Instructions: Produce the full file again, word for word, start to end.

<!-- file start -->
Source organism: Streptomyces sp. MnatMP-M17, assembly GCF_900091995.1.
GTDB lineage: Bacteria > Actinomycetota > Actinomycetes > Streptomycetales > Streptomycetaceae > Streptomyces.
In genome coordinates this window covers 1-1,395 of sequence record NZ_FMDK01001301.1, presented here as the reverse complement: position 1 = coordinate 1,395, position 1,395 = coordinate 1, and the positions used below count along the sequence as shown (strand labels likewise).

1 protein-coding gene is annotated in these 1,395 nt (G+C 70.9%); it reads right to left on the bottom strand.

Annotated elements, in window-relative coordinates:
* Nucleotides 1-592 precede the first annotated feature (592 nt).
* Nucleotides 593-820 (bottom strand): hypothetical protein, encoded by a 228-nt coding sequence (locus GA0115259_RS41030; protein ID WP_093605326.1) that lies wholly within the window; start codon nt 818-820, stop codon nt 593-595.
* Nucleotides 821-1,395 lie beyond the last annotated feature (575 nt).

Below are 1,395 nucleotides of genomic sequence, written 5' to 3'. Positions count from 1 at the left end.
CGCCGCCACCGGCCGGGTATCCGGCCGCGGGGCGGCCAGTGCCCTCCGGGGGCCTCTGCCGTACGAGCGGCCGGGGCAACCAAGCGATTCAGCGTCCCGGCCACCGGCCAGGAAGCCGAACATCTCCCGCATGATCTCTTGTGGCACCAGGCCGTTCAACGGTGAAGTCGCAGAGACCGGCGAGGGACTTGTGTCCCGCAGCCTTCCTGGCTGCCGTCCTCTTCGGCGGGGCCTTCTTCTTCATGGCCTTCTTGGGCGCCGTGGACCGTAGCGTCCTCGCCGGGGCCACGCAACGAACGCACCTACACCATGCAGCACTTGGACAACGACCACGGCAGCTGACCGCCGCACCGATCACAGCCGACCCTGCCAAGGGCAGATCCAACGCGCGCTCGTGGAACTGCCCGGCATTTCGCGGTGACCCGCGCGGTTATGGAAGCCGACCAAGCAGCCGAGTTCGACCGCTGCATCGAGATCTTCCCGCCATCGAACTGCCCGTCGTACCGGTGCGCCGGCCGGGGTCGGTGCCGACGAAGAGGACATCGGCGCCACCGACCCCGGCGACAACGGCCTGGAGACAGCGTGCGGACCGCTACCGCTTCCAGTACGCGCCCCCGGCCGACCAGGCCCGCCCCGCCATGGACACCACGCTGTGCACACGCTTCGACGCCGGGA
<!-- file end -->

Source organism: Streptomyces sp. MnatMP-M17, assembly GCF_900091995.1.
GTDB lineage: Bacteria > Actinomycetota > Actinomycetes > Streptomycetales > Streptomycetaceae > Streptomyces.
In genome coordinates this window covers 1-1,395 of sequence record NZ_FMDK01001301.1, presented here as the reverse complement: position 1 = coordinate 1,395, position 1,395 = coordinate 1, and the positions used below count along the sequence as shown (strand labels likewise).

1 protein-coding gene is annotated in these 1,395 nt (G+C 70.9%); it reads right to left on the bottom strand.

Annotated elements, in window-relative coordinates:
* Nucleotides 1-592 precede the first annotated feature (592 nt).
* Nucleotides 593-820 (bottom strand): hypothetical protein, encoded by a 228-nt coding sequence (locus GA0115259_RS41030; protein ID WP_093605326.1) that lies wholly within the window; start codon nt 818-820, stop codon nt 593-595.
* Nucleotides 821-1,395 lie beyond the last annotated feature (575 nt).

Below are 1,395 nucleotides of genomic sequence, written 5' to 3'. Positions count from 1 at the left end.
CGCCGCCACCGGCCGGGTATCCGGCCGCGGGGCGGCCAGTGCCCTCCGGGGGCCTCTGCCGTACGAGCGGCCGGGGCAACCAAGCGATTCAGCGTCCCGGCCACCGGCCAGGAAGCCGAACATCTCCCGCATGATCTCTTGTGGCACCAGGCCGTTCAACGGTGAAGTCGCAGAGACCGGCGAGGGACTTGTGTCCCGCAGCCTTCCTGGCTGCCGTCCTCTTCGGCGGGGCCTTCTTCTTCATGGCCTTCTTGGGCGCCGTGGACCGTAGCGTCCTCGCCGGGGCCACGCAACGAACGCACCTACACCATGCAGCACTTGGACAACGACCACGGCAGCTGACCGCCGCACCGATCACAGCCGACCCTGCCAAGGGCAGATCCAACGCGCGCTCGTGGAACTGCCCGGCATTTCGCGGTGACCCGCGCGGTTATGGAAGCCGACCAAGCAGCCGAGTTCGACCGCTGCATCGAGATCTTCCCGCCATCGAACTGCCCGTCGTACCGGTGCGCCGGCCGGGGTCGGTGCCGACGAAGAGGACATCGGCGCCACCGACCCCGGCGACAACGGCCTGGAGACAGCGTGCGGACCGCTACCGCTTCCAGTACGCGCCCCCGGCCGACCAGGCCCGCCCCGCCATGGACACCACGCTGTGCACACGCTTCGACGCCGGGA